You may get your chance, Credit Suisse has named Tesla as its #1 pick for 2015. Gov’t mandates and incentives may also help to keep the stock inflated.

      I am with you though, think it is a value trap as a investment. Companies do have to have a ROE eventually.

    • 0 avatar
      Toad

      Tesla in no way started the electric car revolution: Detroit Electric was selling electric cars 100 years ago (Henry Ford’s wife drove one). Tesla did not start the electric car revolution, it is just the latest foot soldier in the auto wars. Whether it is cannon fodder or victorious remains to be seen.

  • avatar
    elimgarak

    If you have enough liquidity, short it now.

  • avatar
    Xeranar

    What the headline doesn’t explain (and the text actually does…) is that Tesla lost money by expanding capacity, not by losing money on vehicles sold. Also with nearly 2 billion still in the bank and this gigafactory in the works Tesla as a corporation is actually in good shape. If the car brand fails (which at this point is highly unlikely, it would be swallowed as a valuable subsidiary if anything) the remaining assets will more than off-set everything.

    Now go back to your ‘I ain’t drivin’ no EEE-Vee’ talk and excitedly declaring this a fool’s game.

    • 0 avatar
      Pch101

      “What the headline doesn’t explain (and the text actually does…) is that Tesla lost money by expanding capacity, not by losing money on vehicles sold.”

      Plant and equipment purchases add to assets. They are booked on the balance sheet. They do not impact profit and loss.

      Profit (and loss) is the net of revenue, minus expenses. Not every dollar that comes in the door is revenue, and not every dollar spent is an expense. (And there are expenses that are booked but that aren’t cash items.)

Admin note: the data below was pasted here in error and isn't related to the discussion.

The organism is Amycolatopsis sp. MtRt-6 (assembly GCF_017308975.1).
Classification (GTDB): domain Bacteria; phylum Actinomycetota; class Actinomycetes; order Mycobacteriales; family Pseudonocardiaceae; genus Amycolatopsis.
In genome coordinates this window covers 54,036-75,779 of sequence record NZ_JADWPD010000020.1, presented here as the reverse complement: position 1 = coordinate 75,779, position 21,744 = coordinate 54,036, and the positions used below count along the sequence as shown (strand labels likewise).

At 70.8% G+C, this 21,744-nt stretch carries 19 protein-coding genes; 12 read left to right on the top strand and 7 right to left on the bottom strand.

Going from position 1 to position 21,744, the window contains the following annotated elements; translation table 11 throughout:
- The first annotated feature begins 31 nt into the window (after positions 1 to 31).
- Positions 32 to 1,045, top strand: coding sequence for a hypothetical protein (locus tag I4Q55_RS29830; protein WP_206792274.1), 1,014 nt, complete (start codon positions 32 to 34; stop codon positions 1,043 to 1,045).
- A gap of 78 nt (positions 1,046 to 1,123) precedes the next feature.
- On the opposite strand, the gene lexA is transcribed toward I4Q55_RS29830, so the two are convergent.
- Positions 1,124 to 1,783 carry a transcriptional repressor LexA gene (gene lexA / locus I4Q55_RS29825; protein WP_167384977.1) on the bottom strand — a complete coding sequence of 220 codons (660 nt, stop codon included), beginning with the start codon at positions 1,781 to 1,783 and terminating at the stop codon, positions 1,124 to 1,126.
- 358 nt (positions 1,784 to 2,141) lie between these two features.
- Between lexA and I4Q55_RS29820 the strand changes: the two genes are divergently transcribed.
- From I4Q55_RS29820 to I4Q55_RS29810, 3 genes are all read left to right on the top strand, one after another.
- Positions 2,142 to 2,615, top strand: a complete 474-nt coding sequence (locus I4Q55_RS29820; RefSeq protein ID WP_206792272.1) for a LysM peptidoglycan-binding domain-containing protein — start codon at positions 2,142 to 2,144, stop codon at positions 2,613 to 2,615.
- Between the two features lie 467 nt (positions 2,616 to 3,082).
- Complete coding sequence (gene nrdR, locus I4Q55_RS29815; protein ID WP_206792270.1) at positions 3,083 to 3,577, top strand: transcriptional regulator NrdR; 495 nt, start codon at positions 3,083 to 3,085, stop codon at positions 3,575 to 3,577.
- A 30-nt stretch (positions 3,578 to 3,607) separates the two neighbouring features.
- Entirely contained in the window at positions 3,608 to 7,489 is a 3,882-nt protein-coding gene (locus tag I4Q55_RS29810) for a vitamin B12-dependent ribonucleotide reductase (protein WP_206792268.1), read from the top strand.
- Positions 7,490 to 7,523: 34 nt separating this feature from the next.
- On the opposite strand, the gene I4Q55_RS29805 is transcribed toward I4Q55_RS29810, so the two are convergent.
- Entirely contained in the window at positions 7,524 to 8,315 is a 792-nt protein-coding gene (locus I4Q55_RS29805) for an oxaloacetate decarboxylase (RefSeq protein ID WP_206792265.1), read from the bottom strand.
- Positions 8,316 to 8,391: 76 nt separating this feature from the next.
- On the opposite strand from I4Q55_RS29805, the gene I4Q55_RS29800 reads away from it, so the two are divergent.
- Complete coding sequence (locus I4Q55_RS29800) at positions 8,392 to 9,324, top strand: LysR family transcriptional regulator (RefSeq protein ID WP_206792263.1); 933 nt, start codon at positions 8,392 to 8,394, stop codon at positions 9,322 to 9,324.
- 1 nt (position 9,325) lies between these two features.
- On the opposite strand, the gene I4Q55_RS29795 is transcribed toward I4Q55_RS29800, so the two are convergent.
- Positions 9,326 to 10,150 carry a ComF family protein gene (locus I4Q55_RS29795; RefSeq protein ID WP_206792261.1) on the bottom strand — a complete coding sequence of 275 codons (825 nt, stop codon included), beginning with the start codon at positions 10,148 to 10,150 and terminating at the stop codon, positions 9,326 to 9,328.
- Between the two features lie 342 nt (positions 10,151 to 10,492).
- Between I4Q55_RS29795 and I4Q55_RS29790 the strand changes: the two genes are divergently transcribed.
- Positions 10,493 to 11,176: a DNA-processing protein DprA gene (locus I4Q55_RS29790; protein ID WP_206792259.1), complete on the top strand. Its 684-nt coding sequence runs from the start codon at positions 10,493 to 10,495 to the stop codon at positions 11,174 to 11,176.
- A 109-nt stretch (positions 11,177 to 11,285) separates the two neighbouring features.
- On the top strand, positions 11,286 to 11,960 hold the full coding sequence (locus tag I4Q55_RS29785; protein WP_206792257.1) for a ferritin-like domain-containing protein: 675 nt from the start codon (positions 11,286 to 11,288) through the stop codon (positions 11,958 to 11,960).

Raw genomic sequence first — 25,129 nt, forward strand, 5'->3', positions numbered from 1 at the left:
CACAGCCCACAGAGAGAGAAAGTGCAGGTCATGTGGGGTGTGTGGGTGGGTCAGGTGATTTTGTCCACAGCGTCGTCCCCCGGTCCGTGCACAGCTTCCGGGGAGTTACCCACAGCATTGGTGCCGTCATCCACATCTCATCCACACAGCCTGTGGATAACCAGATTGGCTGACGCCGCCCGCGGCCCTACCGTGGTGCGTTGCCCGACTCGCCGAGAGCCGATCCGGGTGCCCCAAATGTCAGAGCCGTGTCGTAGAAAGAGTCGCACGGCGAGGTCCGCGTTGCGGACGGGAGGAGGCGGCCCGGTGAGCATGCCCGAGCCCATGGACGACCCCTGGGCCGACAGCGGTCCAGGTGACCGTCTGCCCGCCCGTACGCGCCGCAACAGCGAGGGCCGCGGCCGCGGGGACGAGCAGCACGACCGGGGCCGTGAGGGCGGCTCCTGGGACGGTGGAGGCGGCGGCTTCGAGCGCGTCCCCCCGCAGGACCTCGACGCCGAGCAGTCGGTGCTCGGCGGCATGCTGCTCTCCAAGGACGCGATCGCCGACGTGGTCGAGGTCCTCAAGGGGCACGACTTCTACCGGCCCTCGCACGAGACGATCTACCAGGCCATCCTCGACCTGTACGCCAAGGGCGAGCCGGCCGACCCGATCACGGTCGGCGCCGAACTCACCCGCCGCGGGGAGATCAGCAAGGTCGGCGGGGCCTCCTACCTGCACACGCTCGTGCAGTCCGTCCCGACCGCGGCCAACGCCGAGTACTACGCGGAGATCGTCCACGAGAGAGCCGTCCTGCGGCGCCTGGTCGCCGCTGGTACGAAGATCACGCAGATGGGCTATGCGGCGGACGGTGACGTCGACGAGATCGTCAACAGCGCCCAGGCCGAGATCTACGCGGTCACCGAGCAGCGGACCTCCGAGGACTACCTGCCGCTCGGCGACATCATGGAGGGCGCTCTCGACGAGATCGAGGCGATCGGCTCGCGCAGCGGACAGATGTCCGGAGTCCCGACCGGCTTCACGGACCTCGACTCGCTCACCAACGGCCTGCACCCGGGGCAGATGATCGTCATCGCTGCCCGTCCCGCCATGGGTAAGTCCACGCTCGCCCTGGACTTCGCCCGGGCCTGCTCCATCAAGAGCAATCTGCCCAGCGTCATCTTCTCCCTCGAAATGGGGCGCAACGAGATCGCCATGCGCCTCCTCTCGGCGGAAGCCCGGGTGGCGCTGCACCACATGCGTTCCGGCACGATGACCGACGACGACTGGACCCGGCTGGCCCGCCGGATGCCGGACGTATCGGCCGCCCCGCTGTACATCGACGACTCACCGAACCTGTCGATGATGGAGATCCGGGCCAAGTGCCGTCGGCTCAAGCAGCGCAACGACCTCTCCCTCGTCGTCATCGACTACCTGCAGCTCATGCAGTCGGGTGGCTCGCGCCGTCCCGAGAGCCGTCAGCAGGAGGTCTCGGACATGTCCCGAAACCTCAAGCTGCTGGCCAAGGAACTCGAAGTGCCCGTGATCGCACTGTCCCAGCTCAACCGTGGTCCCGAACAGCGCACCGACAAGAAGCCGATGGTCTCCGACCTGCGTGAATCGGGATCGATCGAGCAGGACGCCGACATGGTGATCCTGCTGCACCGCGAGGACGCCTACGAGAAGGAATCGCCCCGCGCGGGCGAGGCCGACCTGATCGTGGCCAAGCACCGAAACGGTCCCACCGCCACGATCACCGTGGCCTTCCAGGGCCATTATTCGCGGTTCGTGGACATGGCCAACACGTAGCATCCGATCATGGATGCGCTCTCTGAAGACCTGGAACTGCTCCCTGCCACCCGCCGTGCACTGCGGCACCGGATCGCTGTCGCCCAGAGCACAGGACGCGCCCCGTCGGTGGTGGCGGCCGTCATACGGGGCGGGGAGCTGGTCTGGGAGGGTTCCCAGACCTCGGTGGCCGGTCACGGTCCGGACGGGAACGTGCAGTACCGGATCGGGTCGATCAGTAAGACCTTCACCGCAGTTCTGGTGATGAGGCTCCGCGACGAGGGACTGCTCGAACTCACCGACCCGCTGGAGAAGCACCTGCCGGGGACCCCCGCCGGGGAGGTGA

Parts, labor, R&D, and overhead are included in the P&L calculation. Capital expenditures aren’t.

  • avatar
    Tstag

    The thing is premium cars makers like Mercedes are watching Tesla with interest. As soon at they determine that electric cars will sell in big enough volumes they will start making their own electric cars. BMW already do and JLR are said to be working on a stand alone all electric Range Rover model.

    When the big boys jump on board they will invest in new technologies e.g BMW and Carbon Fibre pressings. This week I read about a luxury Electric car which ran on some form of fuel rather than battery. Meaning it had a 900 mile range and could be filled up from a pump. All that money Tesla is putting into battery making will help them shot term but we are possibly only a few years away from more advance tech turning up which will make that investment obsolete! Then I suspect it’s curtains for Tesla or GM will buy it ;-)

  • avatar
    shaker

    Maybe the “Gigafactory” is already being built to be adaptable to the next-generation of Tesla batteries – heck, maybe Elon already has the next gen batteries in the works. Tesla would hurt their own sales if they revealed that the G-Factory was going to produce better battery tech than the present models.

  • avatar
    jkk6

    Soccer moms in Englewood Cliffs seem to drive em like normal cars… Oh wait it is a normal car. Time to buy.

  • avatar
    CoreyDL

    There’s usually a strong demand for S,X, unless you’re married.